I never asked Jiyan directly how she felt when she first visited our house. However, I'm certain she sensed a similar awkwardness when she was greeted by my parents and siblings and noticed the differences in our décor and how we served snacks and tea. Our home was furnished in a more Western style compared to the Iranian aesthetics with which she was familiar.

Jiyan had been just two years old when her family had fled Saddam's regime and taken refuge in Iran. While this had spared them from the threat of genocide, it had also brought extraordinary hardship and loss. Everywhere they went, they were shunned, regarded as outsiders, stigmatized.

 

“In Iran, they called us muhajir,” Jiyan admitted to me, “and when we returned home, we were labeled awareh.”

 

Both words mean “immigrant.” Both words mean you don’t belong.

 

Jiyan also explained that although her parents still spoke fluent Kurdish, she and her siblings had largely forgotten the language because they’d been so young when they’d migrated to Iran. Despite settling in a Kurdish city, they were instructed in Farsi at school and prohibited from speaking their mother tongue.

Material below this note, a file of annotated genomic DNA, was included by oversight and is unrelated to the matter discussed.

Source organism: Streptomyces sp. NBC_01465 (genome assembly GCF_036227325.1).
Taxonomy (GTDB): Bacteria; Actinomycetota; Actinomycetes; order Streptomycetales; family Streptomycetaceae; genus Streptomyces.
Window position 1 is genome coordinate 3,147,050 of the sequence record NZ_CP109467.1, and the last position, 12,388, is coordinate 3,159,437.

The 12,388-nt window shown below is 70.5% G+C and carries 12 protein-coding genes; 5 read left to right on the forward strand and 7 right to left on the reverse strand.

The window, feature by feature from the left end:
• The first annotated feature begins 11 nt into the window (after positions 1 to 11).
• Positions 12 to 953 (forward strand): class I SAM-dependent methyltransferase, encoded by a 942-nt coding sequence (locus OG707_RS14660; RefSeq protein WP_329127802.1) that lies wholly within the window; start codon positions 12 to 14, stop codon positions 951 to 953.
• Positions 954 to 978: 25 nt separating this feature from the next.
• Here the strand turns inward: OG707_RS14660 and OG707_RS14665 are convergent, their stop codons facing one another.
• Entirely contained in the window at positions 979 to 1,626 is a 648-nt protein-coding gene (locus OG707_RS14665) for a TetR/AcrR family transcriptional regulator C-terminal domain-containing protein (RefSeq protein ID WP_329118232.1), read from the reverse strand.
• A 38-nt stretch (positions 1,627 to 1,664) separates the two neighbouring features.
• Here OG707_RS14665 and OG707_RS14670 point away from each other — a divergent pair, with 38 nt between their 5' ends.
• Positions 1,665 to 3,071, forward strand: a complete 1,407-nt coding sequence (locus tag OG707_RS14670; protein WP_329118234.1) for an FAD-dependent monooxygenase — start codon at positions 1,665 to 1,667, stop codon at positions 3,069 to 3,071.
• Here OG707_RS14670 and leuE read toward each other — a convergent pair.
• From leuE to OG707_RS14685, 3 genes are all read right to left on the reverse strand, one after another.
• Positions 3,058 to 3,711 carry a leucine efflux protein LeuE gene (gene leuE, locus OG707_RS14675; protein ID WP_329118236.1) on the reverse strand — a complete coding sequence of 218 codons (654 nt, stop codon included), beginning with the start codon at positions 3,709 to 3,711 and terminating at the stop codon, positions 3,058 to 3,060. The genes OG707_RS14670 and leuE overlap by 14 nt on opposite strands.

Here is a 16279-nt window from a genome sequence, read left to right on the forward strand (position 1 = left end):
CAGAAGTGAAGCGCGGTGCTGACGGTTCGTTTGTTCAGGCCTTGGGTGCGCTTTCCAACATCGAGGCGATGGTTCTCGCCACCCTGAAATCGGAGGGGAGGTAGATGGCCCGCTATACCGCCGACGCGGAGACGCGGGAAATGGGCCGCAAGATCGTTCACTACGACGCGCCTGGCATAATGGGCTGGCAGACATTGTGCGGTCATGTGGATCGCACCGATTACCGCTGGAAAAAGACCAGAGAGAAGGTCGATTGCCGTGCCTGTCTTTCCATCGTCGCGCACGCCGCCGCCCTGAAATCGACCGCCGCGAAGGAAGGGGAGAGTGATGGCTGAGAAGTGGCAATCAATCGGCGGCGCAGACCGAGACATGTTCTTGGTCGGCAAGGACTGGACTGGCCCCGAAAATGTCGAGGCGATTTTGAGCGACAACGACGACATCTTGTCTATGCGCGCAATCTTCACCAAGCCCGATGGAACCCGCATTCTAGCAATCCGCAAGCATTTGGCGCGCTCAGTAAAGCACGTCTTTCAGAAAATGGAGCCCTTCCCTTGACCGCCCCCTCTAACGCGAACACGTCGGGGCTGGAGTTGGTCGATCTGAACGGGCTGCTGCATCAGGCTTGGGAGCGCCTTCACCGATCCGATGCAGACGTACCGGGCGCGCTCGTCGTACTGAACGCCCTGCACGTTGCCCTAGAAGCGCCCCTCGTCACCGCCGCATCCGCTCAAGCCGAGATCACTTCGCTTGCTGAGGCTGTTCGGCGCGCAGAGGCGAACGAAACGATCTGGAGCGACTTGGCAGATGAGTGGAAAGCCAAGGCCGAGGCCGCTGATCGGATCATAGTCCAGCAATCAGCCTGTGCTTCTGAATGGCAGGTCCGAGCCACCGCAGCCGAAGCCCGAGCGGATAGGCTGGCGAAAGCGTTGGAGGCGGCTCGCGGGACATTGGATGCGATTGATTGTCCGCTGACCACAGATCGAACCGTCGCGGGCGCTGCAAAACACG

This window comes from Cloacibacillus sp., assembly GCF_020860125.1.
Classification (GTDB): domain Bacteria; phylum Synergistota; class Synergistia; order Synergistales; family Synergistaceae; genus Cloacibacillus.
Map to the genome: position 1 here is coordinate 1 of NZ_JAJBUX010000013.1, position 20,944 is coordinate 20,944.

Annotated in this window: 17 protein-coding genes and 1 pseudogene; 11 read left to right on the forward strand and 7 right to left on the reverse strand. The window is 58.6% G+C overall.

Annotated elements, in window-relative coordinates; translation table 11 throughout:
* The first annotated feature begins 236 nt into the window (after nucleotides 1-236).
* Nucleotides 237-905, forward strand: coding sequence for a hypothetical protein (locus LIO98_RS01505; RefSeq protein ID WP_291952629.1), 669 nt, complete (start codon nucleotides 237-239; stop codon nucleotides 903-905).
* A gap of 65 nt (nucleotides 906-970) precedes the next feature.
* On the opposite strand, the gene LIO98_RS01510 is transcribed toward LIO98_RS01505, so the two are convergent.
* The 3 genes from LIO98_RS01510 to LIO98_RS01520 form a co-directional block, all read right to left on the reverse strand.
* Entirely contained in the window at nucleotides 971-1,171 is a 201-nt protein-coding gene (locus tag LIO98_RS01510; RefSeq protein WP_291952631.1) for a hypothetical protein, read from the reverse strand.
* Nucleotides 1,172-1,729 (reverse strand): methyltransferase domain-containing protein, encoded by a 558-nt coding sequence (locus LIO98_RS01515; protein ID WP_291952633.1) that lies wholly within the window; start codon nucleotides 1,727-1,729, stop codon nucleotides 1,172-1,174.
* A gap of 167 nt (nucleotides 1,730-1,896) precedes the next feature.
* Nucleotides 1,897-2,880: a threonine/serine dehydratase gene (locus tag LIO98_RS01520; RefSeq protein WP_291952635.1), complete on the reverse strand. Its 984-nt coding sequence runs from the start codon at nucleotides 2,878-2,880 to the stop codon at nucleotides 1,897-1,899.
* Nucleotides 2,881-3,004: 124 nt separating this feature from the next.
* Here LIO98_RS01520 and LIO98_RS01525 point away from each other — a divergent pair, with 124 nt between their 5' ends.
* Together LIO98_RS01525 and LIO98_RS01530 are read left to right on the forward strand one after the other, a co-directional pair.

After she shared this with me, Jiyan and I came to an agreement, which was facilitated by the guidance of our Kurdish teacher. She committed to teaching me Farsi, and in return, I agreed to assist her in rediscovering her mother tongue.

 

Within a year, she’d made significant progress in Kurdish, while I’d achieved proficiency in Farsi. I helped her read Kurdish books, and in return, she introduced me to classical Farsi literature. Through her guidance, I delved into the works of revered writers such as Hafez Shirazi, Ahmad Shamlou, Forough Farrokhzad, Nima Yushij, Sohrab Sepehri, and numerous others.

 

When you master a new language, not only do your professional opportunities expand, but your inner strength also multiplies. Imaginative windows open, letting more light into your life. Undoubtedly, this applies to almost anyone who willingly immerses themselves in a new language. But for individuals like Jiyan, who had to leave behind her mother tongue, the experience of language acquisition is more complicated. Every shining triumph casts a shadow. Invisible scars accumulate along the way.

 

When Jiyan first began learning Farsi in primary school, she rapidly became bilingual with the assistance of her friends and classes. She told me how she’d effortlessly switched between the two languages, discussing school with her parents in Kurdish in one breath and, in the next, using Farsi to tell her siblings how much she enjoyed her physical education activities.